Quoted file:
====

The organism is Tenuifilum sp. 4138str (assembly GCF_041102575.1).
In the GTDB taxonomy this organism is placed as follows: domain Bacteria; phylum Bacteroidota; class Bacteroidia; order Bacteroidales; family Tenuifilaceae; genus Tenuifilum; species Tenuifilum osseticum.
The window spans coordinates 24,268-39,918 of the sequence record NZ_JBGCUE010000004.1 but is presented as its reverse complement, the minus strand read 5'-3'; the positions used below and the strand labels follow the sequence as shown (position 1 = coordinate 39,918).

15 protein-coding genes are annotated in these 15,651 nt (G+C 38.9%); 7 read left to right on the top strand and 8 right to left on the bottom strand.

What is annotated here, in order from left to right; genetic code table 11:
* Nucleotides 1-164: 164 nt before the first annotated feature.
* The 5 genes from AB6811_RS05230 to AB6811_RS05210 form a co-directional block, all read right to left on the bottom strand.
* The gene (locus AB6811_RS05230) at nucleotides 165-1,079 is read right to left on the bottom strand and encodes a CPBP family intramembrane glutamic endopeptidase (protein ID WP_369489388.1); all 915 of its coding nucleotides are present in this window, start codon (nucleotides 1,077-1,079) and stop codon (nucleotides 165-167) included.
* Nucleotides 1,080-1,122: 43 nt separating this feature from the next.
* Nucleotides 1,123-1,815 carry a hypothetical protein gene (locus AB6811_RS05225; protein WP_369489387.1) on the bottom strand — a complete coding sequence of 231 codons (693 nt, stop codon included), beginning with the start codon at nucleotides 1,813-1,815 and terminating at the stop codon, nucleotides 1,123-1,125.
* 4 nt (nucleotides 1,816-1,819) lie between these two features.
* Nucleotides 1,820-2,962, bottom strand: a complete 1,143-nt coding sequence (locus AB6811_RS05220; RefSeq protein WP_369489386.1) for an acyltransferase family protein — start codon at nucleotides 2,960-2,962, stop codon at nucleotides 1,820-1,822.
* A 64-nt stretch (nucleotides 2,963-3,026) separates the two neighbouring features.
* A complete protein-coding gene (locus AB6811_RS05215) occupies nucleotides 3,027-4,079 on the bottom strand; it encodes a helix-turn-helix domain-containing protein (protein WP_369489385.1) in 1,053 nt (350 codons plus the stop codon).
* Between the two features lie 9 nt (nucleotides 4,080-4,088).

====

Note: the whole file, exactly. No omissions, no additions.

The organism is Tenuifilum sp. 4138str (assembly GCF_041102575.1).
In the GTDB taxonomy this organism is placed as follows: domain Bacteria; phylum Bacteroidota; class Bacteroidia; order Bacteroidales; family Tenuifilaceae; genus Tenuifilum; species Tenuifilum osseticum.
The window spans coordinates 24,268-39,918 of the sequence record NZ_JBGCUE010000004.1 but is presented as its reverse complement, the minus strand read 5'-3'; the positions used below and the strand labels follow the sequence as shown (position 1 = coordinate 39,918).

15 protein-coding genes are annotated in these 15,651 nt (G+C 38.9%); 7 read left to right on the top strand and 8 right to left on the bottom strand.

What is annotated here, in order from left to right; genetic code table 11:
* Nucleotides 1-164: 164 nt before the first annotated feature.
* The 5 genes from AB6811_RS05230 to AB6811_RS05210 form a co-directional block, all read right to left on the bottom strand.
* The gene (locus AB6811_RS05230) at nucleotides 165-1,079 is read right to left on the bottom strand and encodes a CPBP family intramembrane glutamic endopeptidase (protein ID WP_369489388.1); all 915 of its coding nucleotides are present in this window, start codon (nucleotides 1,077-1,079) and stop codon (nucleotides 165-167) included.
* Nucleotides 1,080-1,122: 43 nt separating this feature from the next.
* Nucleotides 1,123-1,815 carry a hypothetical protein gene (locus AB6811_RS05225; protein WP_369489387.1) on the bottom strand — a complete coding sequence of 231 codons (693 nt, stop codon included), beginning with the start codon at nucleotides 1,813-1,815 and terminating at the stop codon, nucleotides 1,123-1,125.
* 4 nt (nucleotides 1,816-1,819) lie between these two features.
* Nucleotides 1,820-2,962, bottom strand: a complete 1,143-nt coding sequence (locus AB6811_RS05220; RefSeq protein WP_369489386.1) for an acyltransferase family protein — start codon at nucleotides 2,960-2,962, stop codon at nucleotides 1,820-1,822.
* A 64-nt stretch (nucleotides 2,963-3,026) separates the two neighbouring features.
* A complete protein-coding gene (locus AB6811_RS05215) occupies nucleotides 3,027-4,079 on the bottom strand; it encodes a helix-turn-helix domain-containing protein (protein WP_369489385.1) in 1,053 nt (350 codons plus the stop codon).
* Between the two features lie 9 nt (nucleotides 4,080-4,088).